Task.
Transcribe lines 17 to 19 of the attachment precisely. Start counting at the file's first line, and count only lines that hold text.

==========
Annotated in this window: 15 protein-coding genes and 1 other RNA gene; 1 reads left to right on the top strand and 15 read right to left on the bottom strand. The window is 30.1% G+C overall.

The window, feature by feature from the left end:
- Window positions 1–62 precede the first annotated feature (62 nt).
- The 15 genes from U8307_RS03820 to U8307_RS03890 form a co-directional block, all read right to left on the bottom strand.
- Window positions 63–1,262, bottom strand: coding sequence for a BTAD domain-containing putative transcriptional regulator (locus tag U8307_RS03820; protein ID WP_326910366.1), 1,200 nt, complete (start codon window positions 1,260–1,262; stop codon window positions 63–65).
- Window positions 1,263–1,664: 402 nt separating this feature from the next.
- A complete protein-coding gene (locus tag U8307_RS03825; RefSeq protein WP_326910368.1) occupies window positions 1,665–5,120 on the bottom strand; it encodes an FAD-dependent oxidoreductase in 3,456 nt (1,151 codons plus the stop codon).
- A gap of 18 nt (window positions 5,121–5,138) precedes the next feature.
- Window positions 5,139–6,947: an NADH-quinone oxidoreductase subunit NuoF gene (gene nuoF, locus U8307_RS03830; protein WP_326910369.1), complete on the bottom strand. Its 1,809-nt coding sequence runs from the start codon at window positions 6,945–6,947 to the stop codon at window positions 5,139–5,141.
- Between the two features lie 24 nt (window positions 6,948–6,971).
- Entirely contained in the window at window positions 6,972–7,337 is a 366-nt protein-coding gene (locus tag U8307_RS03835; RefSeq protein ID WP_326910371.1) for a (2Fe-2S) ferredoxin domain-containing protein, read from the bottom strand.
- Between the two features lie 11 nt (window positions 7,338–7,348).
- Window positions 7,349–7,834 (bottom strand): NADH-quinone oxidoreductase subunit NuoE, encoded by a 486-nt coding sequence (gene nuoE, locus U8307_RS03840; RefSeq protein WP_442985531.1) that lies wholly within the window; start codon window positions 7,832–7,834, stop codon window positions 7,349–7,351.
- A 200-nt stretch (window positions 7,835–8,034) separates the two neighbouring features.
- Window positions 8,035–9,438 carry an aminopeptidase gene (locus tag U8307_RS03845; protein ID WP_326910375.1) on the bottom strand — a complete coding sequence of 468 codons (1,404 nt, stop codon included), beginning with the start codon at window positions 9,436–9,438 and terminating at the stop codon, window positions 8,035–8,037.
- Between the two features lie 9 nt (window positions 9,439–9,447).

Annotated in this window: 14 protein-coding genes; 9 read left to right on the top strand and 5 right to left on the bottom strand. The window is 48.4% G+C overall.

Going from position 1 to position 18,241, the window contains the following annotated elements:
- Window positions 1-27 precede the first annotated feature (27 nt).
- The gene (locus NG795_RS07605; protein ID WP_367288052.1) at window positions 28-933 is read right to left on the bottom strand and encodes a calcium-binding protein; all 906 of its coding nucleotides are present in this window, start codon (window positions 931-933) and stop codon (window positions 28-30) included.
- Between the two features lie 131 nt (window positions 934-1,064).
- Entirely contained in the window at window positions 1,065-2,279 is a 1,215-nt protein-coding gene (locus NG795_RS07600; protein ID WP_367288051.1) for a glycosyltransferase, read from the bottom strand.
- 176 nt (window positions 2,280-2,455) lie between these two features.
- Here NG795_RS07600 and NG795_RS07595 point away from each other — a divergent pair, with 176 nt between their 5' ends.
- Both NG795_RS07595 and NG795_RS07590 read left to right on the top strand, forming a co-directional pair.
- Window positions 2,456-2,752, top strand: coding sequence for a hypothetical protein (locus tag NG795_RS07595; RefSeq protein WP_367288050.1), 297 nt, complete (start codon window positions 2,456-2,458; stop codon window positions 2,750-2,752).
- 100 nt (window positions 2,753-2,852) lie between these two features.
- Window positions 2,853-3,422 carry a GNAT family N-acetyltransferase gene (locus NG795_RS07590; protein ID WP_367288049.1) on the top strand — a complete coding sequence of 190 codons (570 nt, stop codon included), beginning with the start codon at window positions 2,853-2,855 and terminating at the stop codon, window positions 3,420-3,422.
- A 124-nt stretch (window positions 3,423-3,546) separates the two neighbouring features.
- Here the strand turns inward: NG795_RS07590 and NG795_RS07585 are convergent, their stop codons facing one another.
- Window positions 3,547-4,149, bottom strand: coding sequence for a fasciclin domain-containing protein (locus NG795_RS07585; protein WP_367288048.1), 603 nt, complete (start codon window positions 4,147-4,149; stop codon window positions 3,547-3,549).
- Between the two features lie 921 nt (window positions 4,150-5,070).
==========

Annotated in this window: 14 protein-coding genes; 9 read left to right on the top strand and 5 right to left on the bottom strand. The window is 48.4% G+C overall.

Going from position 1 to position 18,241, the window contains the following annotated elements:
- Window positions 1-27 precede the first annotated feature (27 nt).